Ten years ago most of George Harrison’s later catalog was remastered and issued as The Dark Horse Years 1976-1992 box set, named after the late artist’s own record label. Now the earlier part of his career, released on the Beatles-founded Apple Records, has finally been overhauled and made available as six separate album releases and as a deluxe box set, The Apple Years 1968-75. The pricier set has more elaborate packaging and an exclusive DVD of various odds and ends. For review purposes, I had access only to the individual releases but Harrison devotees will likely want to invest in the full box. The individual album packaging is designed to replicate the original vinyl (only in miniature, obviously) and each includes new liner notes. Keep in mind, The Concert for Bangladesh live album is not part of this set.
Wonderwall Music (1968) and Electronic Sound (1969)
These albums are the least accessible of the batch, though the essentially instrumental Wonderwall Music (a soundtrack to the obscure feature film Wonderwall) is admittedly quite tuneful; a bit of late-‘60s experimentalism that holds up relatively well. Those with a taste for Harrison’s “raga rock” Beatles songs like “The Inner Light” will find much to like in the classical Indian instrumentation. Most of the pieces are quite brief (less than half the album’s 19 tracks top the two-minute mark) and present an intriguing, eclectic mix of Eastern and Western elements (“Ski-ing” boasts guitar work by Eric Clapton and drumming by Ringo Starr). Three bonus tracks supplement the reissue, highlighted by an alternative instrumental take of “The Inner Light.”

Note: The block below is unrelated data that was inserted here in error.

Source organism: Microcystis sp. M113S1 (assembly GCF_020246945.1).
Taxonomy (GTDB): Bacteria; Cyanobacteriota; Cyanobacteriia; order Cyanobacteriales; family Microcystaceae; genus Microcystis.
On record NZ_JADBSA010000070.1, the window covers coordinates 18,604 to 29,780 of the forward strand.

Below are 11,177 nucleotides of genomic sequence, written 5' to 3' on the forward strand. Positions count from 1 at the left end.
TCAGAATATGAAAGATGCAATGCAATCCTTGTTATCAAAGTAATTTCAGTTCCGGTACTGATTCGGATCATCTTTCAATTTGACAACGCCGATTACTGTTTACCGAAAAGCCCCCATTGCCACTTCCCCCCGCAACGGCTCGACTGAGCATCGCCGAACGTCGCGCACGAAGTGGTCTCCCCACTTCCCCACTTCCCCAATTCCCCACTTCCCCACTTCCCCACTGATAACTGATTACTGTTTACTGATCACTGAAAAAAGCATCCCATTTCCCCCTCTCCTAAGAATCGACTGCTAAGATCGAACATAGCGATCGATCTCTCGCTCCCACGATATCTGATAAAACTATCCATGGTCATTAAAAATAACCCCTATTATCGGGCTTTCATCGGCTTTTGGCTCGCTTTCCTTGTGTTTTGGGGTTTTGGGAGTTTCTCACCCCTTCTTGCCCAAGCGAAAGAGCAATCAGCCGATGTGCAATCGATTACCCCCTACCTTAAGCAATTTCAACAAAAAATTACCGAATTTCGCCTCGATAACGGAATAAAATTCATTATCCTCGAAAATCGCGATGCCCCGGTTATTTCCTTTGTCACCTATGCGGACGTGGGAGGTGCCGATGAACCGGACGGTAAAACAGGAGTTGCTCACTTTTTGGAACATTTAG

Not much can be said for Electronic Sound. In fact, Apple has some real nerve making this available as a standalone, full-retail album release. The worst kind of indulgence, it would never have survived its era were it not for the name on the cover. Consisting of two LP side-long cuts (“Under the Mersey Wall” is over 18 minutes, “No Time or Space” clocks in at 25 minutes) of Moog synthesizer noises, the album’s title is certainly accurate. Maybe an experimental filmmaker like Andy Warhol could’ve utilized some of this to set an eerie mood, but this Zapple Records (Apple’s very short-lived experimental subsidiary) release can only be categorized as “music” in the very broadest sense of the word. No bonus tracks are included.
All Things Must Pass (1970)
Harrison’s proper debut, a triple-LP boasting some of the best material of his career, was reissued in expanded, remastered form back in 2001. The same bonus tracks (including a 2001 update of the number one single “My Sweet Lord”) are included, tacked onto the end of disc one. Disc two presents “Apple Jam” (the instrumental rock workouts that made up the third LP in the original release) in Harrison’s preferred order (notably closing, rather than opening, with the 11-minute “Out of the Blue”). The fidelity seems to be quite similar to the 2001 reissue (which itself was a vast improvement over the original, circa 1990 CD debut of the album).